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Sony VPL-VW50 ("Pearl") Three-Panel 16:9 1080p SXRD Digital Projector

Part II

December, 2006

Ofer LaOr

 

In Use

Our first order of business was to check all the flaws that were reported in the on-line forums about this projector and see how they affect this particular sample.

A fully black screen did show a bit of brightness uniformity issue with some of the corners (in our case, the bottom right corner and top right corner) being slightly brighter than the rest of the image. This hot spotting disappears with real world content, and it is the result of stray light that should have been "hidden away" and transformed into heat, but ended up making its way to the screen after all.

At that point I noticed how quiet the projector was. I had to put my ear inches away from it to hear anything at all.

Next, I hooked up an Accupel test pattern generator set to 1080i output and used a convergence pattern. The projector itself puts a similar pattern up when it is in Lens mode, but it uses a green pattern, while I needed a white one.

There was definitely a slight convergence issue, curiously showing up only in the vertical direction. Vertical lines were perfect, but horizontal lines were slightly smeared, having 0.5 pixel of mis-convergence (red above and blue below the center). This means that horizontal lines are actually two pixels in thickness and are visibly thicker than vertical lines.

The remote is functional, and is very easy to use, but lacks functionality. There are no discrete on-off buttons, or even discrete input selection. Sony should really rethink this for future projectors.

There were visible gaps between pixels, but they were quite small. So, the Screen Door Effect (SDE) was mostly due to the large projection area, but disappeared from a few feet away from the screen, or when we made the projection area smaller.

Menus are very easy to get around and are very extensive, providing access to color adjustment, calibration, temperature control, and so forth. We were hoping to make some useful measurements (contrast, uniformity), but the projector was already installed and this made the measurements difficult. Sony claims that the contrast ratio (using the Dynamic Iris) can reach 16,000:1.

The projector certainly seems to reach that range, but the Dynamic Iris does take its toll. The effect of the iris is completely invisible from the user and try as hard as I might, I could not spot any artifacts originating from the iris opening or closing when it was set to Auto.

The Dynamic Iris lends the projector a higher on-off contrast (called Dynamic Contrast), but the projector has a lower contrast that is intrinsic to the SXRD panels (around 4000-5000:1), which is called Frame Contrast, or Native Contrast.

The iris works great for scenes that are either bright or dark. The problem is when you have a bright background, while the foreground contains a character dressed in dark clothes. The iris system tends to stabilize on the average level of the image, which means that scenes that mix dark and bright details are subject to brightness compression.

I first noticed this effect when I viewed the film The Chronicles of Narnia. A scene with dark figures walking in the snow looked two dimensional, and there were very little nuances and detail on both the snow and the dark figures.

During calibration, we had a hard time getting the reds to stay stabile. Frequency and overscan were perfect, and it was very easy to verify native rate (dot by dot) support. I noticed no drop-offs even with very high frequencies (alternating vertical lines). Gamma was set to 2.23 and had a curious bump around 80 IRE that I couldn't shake.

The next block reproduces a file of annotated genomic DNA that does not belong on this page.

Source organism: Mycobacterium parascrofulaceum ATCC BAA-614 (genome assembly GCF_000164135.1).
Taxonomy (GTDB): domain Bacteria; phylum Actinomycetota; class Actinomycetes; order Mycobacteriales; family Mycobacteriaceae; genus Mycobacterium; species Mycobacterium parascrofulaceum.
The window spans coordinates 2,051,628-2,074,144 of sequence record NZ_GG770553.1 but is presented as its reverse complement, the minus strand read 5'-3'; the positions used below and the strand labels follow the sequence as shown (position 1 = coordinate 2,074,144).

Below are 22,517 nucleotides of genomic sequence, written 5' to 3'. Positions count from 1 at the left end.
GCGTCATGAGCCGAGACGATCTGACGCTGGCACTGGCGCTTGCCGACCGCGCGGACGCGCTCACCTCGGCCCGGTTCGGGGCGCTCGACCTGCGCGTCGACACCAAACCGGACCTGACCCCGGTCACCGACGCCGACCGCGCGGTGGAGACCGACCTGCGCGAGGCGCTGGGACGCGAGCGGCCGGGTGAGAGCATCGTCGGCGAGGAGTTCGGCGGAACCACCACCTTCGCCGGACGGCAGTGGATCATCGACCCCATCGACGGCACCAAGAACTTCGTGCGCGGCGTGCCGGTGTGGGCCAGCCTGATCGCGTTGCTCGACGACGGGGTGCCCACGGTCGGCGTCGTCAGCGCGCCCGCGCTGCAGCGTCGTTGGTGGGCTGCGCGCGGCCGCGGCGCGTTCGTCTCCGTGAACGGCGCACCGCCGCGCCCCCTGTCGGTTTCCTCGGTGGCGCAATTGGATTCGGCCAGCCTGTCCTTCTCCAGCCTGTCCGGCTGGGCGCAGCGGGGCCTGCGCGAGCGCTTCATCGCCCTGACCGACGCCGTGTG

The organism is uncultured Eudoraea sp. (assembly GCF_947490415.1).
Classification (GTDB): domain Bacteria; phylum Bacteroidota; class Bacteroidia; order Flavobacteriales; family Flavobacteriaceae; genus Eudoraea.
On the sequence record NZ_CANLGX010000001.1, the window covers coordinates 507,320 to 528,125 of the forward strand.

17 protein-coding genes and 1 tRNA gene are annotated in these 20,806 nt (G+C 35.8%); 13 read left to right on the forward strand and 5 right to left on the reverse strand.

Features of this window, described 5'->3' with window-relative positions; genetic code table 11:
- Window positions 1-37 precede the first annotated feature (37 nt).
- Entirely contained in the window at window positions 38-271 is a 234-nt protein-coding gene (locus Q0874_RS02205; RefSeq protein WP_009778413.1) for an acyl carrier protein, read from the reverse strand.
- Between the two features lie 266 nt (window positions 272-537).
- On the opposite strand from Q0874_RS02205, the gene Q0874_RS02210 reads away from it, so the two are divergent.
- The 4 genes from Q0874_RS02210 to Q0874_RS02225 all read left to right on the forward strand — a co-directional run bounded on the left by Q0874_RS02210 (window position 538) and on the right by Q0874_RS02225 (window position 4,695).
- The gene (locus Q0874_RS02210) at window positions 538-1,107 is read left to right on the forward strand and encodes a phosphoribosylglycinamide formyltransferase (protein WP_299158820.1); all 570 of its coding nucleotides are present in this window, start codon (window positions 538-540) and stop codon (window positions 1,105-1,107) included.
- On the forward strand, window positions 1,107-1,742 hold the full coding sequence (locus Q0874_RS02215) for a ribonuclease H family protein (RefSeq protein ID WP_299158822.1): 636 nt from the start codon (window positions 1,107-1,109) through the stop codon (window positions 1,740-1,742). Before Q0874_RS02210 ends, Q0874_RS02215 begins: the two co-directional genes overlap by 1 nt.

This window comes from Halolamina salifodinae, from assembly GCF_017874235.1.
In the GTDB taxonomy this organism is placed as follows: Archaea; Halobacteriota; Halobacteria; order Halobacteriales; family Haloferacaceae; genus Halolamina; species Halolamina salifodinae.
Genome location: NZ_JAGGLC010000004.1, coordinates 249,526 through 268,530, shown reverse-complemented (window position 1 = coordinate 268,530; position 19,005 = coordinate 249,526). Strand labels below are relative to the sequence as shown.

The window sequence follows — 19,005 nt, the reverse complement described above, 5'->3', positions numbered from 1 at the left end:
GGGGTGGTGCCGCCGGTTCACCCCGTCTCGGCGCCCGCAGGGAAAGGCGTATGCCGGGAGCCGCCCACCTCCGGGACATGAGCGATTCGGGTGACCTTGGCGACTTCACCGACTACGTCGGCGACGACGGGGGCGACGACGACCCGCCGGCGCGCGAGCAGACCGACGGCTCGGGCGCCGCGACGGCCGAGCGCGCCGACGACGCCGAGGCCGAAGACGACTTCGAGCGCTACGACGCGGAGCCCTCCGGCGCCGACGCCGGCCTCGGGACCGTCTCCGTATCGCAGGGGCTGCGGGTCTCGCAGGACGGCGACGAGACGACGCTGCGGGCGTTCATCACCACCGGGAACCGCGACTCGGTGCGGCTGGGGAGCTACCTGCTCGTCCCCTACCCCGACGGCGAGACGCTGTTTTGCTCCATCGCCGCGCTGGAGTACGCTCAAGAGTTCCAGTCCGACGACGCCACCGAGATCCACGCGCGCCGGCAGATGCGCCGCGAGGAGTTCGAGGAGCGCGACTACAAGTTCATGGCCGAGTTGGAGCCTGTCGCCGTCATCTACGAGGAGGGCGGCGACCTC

RCP (Real Color Processing) is supposed to allow you to make adjustments to primary and secondary colors. I played with this repeatedly, but with minor changes to the CIE chart. This might have more of an effect on the analog inputs, though.

I next checked for scaling artifacts with various sources. As expected, both 480i and 720p sources had ringing, but 480i had a lot more ringing. An outboard scaler is definitely going to help here.
 
During normal viewing, most of the issues I described melt away. The projector gives a very detailed comfortable feeling - without the adverse affects of DLP induced headaches or LCD's screen door eyes. Scenes like Lilu's birth/escape scene from The Fifth Element were outstanding - Lilu's face was detailed and three dimensional. It's amazing that this level of detail can be purchased for such a low price these days. PQ (Picture Quality) was far superior and much smoother and more filmlike than any LCD projector I've yet seen.

This projector, however, is not very forgiving. Artifacts and bad sources don't look so hot. The better the source, the better it looks on the VW50. A Blu-ray or HD DVD player is ideal for this projector. SD DVD or SDTV sources should use a scaler or MPEG artifact remover (e.g., Digital Mosquito).

Our final test was my home movies of my youngest son, which were, for no other words, amazing.

If you have not seen a 1080p projector yet, you are in for a big surprise.

Conclusions

The Sony VPL-VW50 (Pearl) projector packs quite a punch - it's a new level of performance and resolution at an affordable price, but is definitely not perfect. Details can be lost in mixed bright/dark scenes. Most of the other projector issues are, in my opinion, overly emphasized by nitpicking users and are a lot less critical than some people would have you believe.

The picture could be sharper, but not more detailed. I watched content for over 3 hours without a hint of being tired, i.e., DLP induced headache. I could sit and watch it all day, and that's far more than I can say about most other projectors out there.


- Ofer LaOr -

Copyright 2006 Secrets of Home Theater & High Fidelity

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